In this episode we implement a CloudKit version of our NotesManager protocol. Along the way we'll implement a reusable query function and run into a limitation with Swift generics that we will have to work around.
#275
258 hello cloud kit part 1
Since our model objects will be backed by a CKRecord, we will leverage computed properties to marshal values back and forth to the record. Doing so in a type safe way gets pretty redundant, so we can reuse a lot of this boilerplate code by extracting a protocol we’ll call CKRecordWrapper. We can leverage this protocol to give us type-safe access to record keys and to provide default implementations of identifier, modifiedAt, and createdAt fields.
#274
258 hello cloud kit part 1
So far in this series we've been using CloudKit directly from our controllers. This can be somewhat limiting. It requires you to be online or everything fails, we may want to add a caching layer, or we might want to use CloudKit as a network synchronization layer, rather than a primary data store. In this episode we'll examine an architecture that will allow you to decouple your view controllers from CloudKit as a first step to achieving more flexibility with your CloudKit implementation.
#273
273 storyboard initializable
In the refactoring series, Soroush mentioned a protocol he uses to make initializing view controllers from a storyboard as easy as adopting a protocol (and completely type-safe). In this episode we will build this using Swift protocol extensions. The end result is something you can easily carry with you from project to project.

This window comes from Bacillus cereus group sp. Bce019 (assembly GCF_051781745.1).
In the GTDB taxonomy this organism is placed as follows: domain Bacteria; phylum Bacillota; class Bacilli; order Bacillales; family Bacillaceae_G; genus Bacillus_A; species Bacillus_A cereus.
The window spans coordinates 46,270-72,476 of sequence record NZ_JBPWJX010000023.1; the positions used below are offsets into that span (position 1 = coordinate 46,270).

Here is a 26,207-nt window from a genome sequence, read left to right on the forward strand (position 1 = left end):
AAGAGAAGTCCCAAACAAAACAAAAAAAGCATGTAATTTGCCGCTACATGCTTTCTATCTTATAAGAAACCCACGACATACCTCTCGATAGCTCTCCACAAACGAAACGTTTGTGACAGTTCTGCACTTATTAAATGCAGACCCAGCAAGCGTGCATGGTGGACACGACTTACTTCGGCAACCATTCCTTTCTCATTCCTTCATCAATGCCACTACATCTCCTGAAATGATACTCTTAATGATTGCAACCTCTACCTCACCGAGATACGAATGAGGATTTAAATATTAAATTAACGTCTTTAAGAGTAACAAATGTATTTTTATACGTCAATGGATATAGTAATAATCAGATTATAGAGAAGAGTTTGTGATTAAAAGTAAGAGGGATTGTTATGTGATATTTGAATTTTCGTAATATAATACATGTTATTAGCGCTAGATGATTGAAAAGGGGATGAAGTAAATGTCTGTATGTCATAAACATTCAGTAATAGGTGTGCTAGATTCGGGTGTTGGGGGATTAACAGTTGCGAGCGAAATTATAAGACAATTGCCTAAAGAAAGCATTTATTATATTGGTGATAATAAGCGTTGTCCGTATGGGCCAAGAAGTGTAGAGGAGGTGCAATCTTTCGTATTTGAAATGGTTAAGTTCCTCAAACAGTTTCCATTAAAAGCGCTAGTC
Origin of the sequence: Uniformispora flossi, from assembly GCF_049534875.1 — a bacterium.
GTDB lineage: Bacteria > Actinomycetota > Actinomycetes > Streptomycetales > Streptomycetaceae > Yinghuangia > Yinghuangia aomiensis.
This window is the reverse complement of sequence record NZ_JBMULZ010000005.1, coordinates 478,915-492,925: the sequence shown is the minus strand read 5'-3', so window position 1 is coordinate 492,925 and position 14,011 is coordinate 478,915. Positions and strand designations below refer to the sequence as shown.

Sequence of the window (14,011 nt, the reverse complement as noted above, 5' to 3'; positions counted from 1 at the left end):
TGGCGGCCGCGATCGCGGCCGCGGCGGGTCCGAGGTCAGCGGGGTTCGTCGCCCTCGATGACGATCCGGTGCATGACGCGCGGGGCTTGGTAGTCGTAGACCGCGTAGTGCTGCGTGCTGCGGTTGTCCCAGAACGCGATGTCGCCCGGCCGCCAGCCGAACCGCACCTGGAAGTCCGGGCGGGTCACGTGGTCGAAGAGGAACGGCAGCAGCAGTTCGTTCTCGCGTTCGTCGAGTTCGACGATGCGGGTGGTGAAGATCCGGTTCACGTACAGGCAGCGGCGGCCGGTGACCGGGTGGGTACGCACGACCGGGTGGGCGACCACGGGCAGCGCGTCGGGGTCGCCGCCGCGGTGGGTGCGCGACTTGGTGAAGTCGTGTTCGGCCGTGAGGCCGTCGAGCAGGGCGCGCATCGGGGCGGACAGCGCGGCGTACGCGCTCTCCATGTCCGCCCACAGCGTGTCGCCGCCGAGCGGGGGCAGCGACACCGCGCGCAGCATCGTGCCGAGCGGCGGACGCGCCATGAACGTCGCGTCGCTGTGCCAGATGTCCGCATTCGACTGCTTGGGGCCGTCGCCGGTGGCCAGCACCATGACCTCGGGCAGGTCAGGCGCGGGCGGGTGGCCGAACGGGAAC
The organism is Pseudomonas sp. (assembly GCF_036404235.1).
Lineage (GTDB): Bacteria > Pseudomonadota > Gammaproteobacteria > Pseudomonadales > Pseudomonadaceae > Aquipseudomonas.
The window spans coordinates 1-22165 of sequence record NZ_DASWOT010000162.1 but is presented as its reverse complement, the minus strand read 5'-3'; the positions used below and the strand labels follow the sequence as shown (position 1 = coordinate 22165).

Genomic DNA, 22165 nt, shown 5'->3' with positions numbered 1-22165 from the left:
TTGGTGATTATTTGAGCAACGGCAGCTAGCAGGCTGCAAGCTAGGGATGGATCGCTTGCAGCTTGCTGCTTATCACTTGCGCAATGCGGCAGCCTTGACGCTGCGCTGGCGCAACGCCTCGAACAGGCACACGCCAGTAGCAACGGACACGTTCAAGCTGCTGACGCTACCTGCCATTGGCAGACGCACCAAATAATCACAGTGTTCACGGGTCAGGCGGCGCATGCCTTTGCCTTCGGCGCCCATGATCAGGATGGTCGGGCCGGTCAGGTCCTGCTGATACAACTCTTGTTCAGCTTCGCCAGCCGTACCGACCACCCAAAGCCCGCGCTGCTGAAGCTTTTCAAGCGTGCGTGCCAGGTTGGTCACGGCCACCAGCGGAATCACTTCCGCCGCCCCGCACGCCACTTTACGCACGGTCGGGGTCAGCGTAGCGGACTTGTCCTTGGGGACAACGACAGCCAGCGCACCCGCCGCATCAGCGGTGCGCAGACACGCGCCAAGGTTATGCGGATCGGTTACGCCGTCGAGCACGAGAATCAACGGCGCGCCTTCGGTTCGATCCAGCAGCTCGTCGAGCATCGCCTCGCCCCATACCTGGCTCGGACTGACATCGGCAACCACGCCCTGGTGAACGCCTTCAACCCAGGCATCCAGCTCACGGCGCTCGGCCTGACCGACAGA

#272
268 coordinators
This episode wraps up the refactoring series by implementing the transition to the PhotosViewController. Ben and Soroush talk about the overall process and benefits of coordinators as a pattern to clean up view controllers and organize logic around how your app is stitched together.
#271
268 coordinators
Moving on to the next segue in our storyboard, this time Ben and Soroush tackle the Add Review flow. They discuss naming of delegates, the ideal place to perform logic such as preparing a model to be saved and where mutations to the model live. They end up with a view controller that is completely decoupled from the AddReviewViewController and a better picture of what the coordinator tends to look like.
#270
268 coordinators
In this episode, Soroush and Ben create the first delegate for a view controller in order to pull out the behavior a user might trigger by interacting with the view controller. This delegate conformance is added to our coordinator so this flow logic is in one place (and not in the view controller).